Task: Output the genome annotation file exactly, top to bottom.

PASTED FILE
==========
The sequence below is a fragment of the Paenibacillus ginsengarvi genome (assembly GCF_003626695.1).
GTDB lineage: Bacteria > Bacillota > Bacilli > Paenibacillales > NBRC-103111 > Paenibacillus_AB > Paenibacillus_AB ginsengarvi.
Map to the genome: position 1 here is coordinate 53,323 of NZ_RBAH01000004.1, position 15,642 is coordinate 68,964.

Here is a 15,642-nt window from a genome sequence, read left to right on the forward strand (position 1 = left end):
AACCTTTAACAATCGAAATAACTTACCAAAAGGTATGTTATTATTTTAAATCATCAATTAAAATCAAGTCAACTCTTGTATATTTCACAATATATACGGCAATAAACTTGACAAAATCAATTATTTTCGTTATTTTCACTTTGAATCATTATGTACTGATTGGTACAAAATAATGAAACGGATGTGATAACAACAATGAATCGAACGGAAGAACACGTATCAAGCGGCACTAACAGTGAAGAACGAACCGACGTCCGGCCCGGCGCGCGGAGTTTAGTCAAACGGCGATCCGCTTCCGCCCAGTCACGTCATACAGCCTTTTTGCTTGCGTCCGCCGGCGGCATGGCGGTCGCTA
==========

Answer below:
The sequence below is a fragment of the Paenibacillus ginsengarvi genome (assembly GCF_003626695.1).
GTDB lineage: Bacteria > Bacillota > Bacilli > Paenibacillales > NBRC-103111 > Paenibacillus_AB > Paenibacillus_AB ginsengarvi.
Map to the genome: position 1 here is coordinate 53,323 of NZ_RBAH01000004.1, position 15,642 is coordinate 68,964.

Here is a 15,642-nt window from a genome sequence, read left to right on the forward strand (position 1 = left end):
AACCTTTAACAATCGAAATAACTTACCAAAAGGTATGTTATTATTTTAAATCATCAATTAAAATCAAGTCAACTCTTGTATATTTCACAATATATACGGCAATAAACTTGACAAAATCAATTATTTTCGTTATTTTCACTTTGAATCATTATGTACTGATTGGTACAAAATAATGAAACGGATGTGATAACAACAATGAATCGAACGGAAGAACACGTATCAAGCGGCACTAACAGTGAAGAACGAACCGACGTCCGGCCCGGCGCGCGGAGTTTAGTCAAACGGCGATCCGCTTCCGCCCAGTCACGTCATACAGCCTTTTTGCTTGCGTCCGCCGGCGGCATGGCGGTCGCTA